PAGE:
Spring break is over, fellas. It officially ended when Tiger Woods hugged the Duchess of York. Timeout for a double-take. Woods won again? For the fifth time in 16 tournaments since turning pro? After taking a month off following his win at the Masters? Yes, yes and yes.
Was that really Fergie next to the 18th green at the TPC at Four Seasons-Las Colinas in Irving, Texas, on Sunday? Was she standing in line to get a Tiger-hug from the winner? And has she really slimmed down, or is it just that TV makes her look thinner? Yes, yes and let's go to the replay.
If you get the feeling we're not in Kansas anymore, Toto, you are so right. Woods has taken the PGA Tour to a new address, a strange and wonderful place where golfers hang out with Kev and Mike (as in Costner and Jordan) and chat with Oprah and Barbara Walters and tell the President, not now, man, I'm going to Mexico for a couple of days.
The massive crowds that watch Woods's every move wherever he plays seem to know that the 21-year-old kid with the meltdown smile is already a way better golfer than anyone else. What started as Tigermania has evolved into something else. Tigerfrenzy? Tigerhysteria? How about Tigershock?
The overnight TV ratings for Sunday's final round showed a 158% jump from a year ago, up from a 2.4 rating with a six share to a 6.2 rating and a 14 share, despite going head-to-head with Game 7 of the New York Knicks- Miami Heat series. Tigershock, indeed. "He won three U.S. Juniors and three Amateurs, and he steps out on the big circuit and continues to win," says Dan Foreman, who missed the cut this year in Augusta but hung around so he could follow Woods on the weekend. "It's overwhelming in some respects. Words don't do him justice. I don't know how he does it, but he's doing it."
There were so many fans at Las Colinas that the GTE Byron Nelson Classic cut off ticket sales after 100,000 one-day badges and 50,000 weekly passes were sold. And when Tiger committed to play this week at Colonial in nearby Fort Worth, ticket sales were capped there, too. Back-to-back sellouts in golf? This must be Augusta, Toto.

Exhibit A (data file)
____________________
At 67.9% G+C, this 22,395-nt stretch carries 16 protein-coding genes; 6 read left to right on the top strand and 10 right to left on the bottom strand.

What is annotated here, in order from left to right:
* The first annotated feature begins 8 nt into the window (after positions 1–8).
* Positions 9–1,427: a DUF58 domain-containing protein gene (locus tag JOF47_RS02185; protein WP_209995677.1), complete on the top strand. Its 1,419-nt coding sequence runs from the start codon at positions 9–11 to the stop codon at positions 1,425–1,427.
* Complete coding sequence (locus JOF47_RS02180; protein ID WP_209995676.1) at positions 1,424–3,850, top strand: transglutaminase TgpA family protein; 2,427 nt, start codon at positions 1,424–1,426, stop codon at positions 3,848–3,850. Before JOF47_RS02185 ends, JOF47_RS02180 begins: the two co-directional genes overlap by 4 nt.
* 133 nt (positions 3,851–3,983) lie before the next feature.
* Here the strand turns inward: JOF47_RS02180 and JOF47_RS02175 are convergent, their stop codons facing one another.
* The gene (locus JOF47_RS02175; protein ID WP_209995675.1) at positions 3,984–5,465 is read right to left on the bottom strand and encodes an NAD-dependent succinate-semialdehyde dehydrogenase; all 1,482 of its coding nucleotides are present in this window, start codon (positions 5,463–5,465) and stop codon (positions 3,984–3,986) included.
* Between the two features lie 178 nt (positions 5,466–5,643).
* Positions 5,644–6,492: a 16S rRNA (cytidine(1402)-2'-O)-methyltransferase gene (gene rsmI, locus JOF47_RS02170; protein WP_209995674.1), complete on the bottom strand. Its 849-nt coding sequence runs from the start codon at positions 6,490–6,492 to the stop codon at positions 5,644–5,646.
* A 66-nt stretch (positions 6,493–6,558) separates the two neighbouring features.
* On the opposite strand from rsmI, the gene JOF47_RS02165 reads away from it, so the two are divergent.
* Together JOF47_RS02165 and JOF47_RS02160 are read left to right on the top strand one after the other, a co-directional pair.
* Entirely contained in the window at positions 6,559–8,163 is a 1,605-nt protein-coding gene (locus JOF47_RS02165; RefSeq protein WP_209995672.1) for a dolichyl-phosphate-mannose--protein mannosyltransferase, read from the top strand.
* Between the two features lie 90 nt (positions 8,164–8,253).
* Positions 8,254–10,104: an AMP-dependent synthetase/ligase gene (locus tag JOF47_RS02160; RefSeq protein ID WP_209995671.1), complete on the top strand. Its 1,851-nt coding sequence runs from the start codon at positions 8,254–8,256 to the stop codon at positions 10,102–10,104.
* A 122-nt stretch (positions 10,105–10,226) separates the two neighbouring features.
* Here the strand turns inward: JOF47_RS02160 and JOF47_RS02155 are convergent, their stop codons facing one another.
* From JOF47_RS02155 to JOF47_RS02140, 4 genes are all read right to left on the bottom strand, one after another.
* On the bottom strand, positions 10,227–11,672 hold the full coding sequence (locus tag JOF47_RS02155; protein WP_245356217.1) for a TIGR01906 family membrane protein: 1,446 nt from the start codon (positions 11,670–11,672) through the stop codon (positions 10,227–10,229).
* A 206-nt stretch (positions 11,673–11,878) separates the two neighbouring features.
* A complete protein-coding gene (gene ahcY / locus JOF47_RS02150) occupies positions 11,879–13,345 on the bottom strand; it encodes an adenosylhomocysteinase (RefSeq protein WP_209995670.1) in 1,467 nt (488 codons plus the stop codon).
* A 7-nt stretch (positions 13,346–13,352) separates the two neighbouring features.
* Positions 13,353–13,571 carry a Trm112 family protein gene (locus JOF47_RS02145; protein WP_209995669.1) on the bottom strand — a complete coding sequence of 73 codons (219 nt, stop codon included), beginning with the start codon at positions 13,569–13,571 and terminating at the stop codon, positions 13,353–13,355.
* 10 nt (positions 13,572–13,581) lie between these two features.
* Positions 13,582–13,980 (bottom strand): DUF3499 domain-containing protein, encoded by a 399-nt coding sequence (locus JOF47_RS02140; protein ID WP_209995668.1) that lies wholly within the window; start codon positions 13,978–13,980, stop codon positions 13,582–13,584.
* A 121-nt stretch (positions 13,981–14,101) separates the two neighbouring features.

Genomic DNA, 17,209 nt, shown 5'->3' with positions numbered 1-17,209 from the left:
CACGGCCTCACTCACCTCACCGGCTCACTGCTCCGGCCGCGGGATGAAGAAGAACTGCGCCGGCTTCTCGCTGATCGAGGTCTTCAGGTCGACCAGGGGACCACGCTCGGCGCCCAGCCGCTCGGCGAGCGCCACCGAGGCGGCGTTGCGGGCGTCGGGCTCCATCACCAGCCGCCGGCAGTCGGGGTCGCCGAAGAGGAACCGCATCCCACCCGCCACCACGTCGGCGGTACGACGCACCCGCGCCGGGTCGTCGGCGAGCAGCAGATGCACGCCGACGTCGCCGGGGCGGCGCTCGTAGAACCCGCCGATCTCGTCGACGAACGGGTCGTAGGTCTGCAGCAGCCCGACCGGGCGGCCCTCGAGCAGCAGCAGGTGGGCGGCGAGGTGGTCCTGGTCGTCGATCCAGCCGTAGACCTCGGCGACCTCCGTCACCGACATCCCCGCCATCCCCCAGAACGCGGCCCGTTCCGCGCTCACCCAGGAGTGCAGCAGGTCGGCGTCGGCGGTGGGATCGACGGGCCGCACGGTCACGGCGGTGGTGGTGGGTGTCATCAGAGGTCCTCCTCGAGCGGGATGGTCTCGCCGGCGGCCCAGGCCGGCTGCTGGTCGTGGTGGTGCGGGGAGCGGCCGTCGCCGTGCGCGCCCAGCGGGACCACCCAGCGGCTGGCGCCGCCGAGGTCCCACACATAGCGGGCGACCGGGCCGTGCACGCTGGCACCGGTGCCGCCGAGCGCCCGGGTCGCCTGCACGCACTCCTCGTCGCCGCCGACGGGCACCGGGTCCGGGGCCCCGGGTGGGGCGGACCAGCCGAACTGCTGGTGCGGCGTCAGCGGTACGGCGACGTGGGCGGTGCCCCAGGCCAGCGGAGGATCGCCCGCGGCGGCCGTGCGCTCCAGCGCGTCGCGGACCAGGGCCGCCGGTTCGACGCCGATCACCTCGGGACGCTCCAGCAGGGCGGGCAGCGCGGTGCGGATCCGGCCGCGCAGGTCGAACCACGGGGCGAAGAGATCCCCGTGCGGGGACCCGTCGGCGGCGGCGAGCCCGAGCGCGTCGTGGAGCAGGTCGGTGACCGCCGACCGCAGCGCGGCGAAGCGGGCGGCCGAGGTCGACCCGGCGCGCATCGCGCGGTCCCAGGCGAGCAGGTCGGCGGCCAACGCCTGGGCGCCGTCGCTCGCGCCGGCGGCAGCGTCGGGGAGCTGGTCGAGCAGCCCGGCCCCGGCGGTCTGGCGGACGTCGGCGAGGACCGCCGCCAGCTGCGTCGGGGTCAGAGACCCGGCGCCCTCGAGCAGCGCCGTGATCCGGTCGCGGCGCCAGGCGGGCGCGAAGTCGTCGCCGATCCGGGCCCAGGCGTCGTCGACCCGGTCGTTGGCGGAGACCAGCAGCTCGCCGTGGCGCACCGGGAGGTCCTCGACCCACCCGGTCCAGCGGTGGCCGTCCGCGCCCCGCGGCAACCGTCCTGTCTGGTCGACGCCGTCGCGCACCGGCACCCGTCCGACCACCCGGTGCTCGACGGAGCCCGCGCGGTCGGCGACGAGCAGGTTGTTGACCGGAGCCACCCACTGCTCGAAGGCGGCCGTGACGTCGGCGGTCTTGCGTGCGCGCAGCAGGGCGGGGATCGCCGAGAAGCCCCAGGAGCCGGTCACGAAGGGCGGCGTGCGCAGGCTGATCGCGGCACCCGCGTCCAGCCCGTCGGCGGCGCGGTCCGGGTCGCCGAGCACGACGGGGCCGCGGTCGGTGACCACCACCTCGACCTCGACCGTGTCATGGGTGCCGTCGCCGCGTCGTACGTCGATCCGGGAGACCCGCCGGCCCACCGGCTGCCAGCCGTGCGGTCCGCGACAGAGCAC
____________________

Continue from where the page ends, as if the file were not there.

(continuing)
Woods lived up to all expectations. Even though he didn't play anywhere near his best, he tied the tournament scoring record (17-under-par 263, set by Ernie Els in 1995). That's the scary part. "Nobody's unbeatable," Lee Rinker said after the third round, when he trailed Woods by two shots. Woods was beatable at the Nelson, but nobody seemed able to lay a hand on him.
"Last year I predicted Tiger would win five times and earn over $2 million this year," says Paul Stankowski, whose tie for fifth at Las Colinas was his 10th finish of 14th or better this season. "My friends were like, 'You think so?' I said, 'Trust me, guys. He'll win a lot.' But I might've set the numbers a little low."
More scary stuff: Woods led the tournament stats in putting and driving distance, averaging 309.5 yards. Phil Mickelson was second longest, about 18 yards shorter, and only three other players were within 20 yards of Tiger. That lakes us to the scariest part of all. Woods didn't dominate because of his length. He had to maneuver his ball around Las Colinas with its doglegs, fairway bunkers, water hazards and tight landing areas. And he didn't win because of perfect technique. (He was so worried about his swing that he had Butch Harmon, his coach, make an unscheduled 4�-hour drive from his home in Houston for an emergency lesson on Sunday morning.) Woods put a full Nelson on the Byron Nelson with his short game and course management. "Winning like this means a lot, it really does," Woods said. "It shows that if you think well and have a good short game, you can win. Ask Nicklaus how many times he's had his A game in a major. He would say none. He's never, ever had it. He always managed his game well. I did that this week. I had to rely on my mind and my short game to get me through."
Rinker, a 36-year-old former club pro who clinched a spot on Tour in 1998 by finishing two shots behind Woods in second, wasn't buying Tiger's rap. "I think he's closer to his A game than he's letting on," he said. "What's his A game—40 under par? But there's no doubt that he's impressive. If he's on, he could shoot in the 50s."